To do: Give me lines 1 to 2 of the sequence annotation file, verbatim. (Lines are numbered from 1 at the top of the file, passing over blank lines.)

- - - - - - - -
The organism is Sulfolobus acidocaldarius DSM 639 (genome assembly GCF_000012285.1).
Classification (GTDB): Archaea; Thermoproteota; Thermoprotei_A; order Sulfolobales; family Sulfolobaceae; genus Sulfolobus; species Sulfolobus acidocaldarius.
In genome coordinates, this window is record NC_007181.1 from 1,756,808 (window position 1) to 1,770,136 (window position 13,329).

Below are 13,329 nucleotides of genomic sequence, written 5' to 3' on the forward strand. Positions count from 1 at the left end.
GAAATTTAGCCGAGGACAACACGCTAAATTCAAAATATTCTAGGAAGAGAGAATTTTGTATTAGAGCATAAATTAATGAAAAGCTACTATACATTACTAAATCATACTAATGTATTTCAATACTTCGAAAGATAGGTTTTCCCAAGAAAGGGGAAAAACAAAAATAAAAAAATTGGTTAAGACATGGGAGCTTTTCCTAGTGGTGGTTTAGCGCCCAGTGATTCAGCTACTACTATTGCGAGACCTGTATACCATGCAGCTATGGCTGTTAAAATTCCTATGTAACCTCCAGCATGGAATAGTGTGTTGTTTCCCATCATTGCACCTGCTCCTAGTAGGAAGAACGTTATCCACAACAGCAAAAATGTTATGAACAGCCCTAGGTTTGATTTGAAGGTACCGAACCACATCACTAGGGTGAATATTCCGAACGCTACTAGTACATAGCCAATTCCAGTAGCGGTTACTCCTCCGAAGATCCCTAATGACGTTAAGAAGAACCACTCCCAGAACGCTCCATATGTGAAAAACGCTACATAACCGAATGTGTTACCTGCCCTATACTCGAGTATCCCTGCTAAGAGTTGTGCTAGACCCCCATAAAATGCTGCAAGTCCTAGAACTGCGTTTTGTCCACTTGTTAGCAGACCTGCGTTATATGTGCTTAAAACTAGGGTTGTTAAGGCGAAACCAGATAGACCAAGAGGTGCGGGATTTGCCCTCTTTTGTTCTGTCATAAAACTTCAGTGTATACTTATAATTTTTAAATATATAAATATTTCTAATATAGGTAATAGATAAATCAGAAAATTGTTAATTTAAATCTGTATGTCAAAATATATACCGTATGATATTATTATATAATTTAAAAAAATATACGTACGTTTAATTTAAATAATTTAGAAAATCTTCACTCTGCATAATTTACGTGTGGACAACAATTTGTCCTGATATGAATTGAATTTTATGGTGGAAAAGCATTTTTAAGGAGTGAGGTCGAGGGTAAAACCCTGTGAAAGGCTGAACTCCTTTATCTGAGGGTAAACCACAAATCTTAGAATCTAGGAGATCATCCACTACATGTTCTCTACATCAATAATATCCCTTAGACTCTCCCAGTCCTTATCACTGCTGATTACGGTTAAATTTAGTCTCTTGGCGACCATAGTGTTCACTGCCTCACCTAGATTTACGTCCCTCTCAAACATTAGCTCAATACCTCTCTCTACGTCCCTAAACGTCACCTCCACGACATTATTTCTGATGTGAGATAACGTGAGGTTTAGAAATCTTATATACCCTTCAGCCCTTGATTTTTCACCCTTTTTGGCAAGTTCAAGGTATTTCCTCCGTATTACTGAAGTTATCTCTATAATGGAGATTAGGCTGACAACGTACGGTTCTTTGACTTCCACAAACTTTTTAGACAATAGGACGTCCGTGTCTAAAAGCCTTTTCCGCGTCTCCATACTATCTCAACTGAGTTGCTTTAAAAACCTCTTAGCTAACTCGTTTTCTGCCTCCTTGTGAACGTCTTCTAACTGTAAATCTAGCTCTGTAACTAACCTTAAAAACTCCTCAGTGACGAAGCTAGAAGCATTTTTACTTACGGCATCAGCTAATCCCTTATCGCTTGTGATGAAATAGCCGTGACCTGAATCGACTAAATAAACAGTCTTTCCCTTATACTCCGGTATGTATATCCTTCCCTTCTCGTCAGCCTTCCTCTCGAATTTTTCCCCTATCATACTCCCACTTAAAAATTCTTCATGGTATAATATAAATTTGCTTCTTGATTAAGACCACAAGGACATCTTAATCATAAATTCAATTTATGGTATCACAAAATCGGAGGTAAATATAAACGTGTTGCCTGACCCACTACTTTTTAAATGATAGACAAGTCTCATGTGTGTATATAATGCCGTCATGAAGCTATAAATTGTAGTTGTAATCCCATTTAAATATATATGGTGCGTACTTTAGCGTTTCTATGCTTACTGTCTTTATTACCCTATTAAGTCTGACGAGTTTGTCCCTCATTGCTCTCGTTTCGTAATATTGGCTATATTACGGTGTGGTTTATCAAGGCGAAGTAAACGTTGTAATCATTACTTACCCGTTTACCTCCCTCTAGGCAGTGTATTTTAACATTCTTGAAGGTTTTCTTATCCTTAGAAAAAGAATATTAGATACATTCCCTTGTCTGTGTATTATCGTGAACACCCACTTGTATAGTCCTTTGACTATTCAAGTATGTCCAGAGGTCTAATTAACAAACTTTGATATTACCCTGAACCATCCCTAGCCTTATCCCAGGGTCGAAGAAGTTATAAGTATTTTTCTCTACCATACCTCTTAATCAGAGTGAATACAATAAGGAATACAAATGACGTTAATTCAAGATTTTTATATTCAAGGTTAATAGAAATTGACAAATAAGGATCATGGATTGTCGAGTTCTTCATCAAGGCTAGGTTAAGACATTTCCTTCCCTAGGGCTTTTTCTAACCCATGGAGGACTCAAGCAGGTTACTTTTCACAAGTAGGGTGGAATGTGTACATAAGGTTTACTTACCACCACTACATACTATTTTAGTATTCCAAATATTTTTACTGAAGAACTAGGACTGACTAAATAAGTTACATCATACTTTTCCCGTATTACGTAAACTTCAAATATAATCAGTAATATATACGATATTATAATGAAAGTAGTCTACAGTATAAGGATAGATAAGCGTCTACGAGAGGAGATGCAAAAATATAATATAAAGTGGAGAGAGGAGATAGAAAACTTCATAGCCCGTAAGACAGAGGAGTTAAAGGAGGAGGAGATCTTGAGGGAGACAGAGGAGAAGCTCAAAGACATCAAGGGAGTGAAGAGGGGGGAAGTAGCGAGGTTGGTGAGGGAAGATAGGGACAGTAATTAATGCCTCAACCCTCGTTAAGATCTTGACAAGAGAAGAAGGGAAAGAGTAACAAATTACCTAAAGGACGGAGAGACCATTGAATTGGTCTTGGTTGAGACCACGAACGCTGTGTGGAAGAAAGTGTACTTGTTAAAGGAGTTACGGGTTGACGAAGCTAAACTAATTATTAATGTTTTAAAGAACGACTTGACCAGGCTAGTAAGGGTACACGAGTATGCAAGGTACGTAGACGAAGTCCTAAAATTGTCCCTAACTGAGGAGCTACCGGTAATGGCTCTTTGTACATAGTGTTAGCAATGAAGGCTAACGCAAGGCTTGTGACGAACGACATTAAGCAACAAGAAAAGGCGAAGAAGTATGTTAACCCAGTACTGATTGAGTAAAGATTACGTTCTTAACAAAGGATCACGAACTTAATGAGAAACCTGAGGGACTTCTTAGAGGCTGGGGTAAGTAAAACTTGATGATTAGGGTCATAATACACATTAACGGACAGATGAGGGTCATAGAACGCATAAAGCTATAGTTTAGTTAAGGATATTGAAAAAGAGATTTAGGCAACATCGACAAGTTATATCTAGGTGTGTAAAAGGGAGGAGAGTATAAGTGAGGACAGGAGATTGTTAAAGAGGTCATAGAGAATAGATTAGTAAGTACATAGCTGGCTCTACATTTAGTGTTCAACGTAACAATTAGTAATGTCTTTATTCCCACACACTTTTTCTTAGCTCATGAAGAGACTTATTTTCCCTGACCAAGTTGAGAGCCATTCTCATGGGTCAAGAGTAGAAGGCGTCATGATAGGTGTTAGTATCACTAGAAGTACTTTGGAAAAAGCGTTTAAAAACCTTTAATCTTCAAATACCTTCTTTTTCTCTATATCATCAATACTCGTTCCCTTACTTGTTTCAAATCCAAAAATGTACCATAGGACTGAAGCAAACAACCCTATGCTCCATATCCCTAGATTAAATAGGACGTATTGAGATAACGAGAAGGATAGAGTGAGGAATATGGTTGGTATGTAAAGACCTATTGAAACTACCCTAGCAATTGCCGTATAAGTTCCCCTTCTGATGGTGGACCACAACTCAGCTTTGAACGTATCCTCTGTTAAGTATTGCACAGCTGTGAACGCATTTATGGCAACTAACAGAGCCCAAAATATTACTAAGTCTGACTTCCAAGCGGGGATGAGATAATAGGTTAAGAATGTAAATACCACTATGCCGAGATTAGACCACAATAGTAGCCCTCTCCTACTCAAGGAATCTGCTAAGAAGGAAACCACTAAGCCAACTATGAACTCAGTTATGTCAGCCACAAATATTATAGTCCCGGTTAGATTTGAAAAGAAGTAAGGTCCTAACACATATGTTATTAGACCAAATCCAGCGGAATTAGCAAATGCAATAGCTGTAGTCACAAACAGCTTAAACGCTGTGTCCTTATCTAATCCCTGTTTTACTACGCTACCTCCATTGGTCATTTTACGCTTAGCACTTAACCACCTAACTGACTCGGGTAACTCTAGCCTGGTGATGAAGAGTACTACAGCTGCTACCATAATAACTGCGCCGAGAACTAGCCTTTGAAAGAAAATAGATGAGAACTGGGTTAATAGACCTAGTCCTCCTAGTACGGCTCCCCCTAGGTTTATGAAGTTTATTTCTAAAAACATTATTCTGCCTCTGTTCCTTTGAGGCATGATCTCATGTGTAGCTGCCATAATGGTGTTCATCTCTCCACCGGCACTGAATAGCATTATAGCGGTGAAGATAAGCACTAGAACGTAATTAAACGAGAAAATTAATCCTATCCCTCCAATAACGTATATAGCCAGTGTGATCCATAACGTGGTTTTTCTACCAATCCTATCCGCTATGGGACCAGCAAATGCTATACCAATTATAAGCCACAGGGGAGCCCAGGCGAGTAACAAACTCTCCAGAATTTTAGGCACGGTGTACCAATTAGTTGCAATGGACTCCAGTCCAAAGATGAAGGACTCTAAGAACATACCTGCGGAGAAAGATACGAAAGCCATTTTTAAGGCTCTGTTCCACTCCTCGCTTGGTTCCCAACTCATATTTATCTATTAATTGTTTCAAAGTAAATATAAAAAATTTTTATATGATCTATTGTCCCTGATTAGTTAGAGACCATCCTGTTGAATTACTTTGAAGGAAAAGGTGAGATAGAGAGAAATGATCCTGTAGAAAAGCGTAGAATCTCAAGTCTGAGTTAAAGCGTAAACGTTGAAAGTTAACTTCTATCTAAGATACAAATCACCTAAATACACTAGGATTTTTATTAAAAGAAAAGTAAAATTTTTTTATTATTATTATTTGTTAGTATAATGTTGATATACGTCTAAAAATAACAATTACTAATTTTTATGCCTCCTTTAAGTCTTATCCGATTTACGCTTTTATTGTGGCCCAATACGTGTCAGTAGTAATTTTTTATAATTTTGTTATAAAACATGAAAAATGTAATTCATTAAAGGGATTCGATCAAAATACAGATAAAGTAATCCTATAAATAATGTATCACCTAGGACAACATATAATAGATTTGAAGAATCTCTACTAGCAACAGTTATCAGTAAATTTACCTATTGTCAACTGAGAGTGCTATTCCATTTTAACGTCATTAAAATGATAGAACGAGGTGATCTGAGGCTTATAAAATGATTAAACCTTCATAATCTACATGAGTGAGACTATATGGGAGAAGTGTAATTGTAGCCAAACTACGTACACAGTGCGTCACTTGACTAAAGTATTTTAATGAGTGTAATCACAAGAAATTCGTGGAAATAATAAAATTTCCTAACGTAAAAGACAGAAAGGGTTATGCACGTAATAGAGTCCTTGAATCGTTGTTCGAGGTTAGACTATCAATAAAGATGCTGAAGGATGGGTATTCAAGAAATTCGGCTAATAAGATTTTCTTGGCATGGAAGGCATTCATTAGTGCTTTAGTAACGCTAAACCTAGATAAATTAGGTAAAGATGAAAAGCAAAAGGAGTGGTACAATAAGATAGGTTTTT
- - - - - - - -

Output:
The organism is Sulfolobus acidocaldarius DSM 639 (genome assembly GCF_000012285.1).
Classification (GTDB): Archaea; Thermoproteota; Thermoprotei_A; order Sulfolobales; family Sulfolobaceae; genus Sulfolobus; species Sulfolobus acidocaldarius.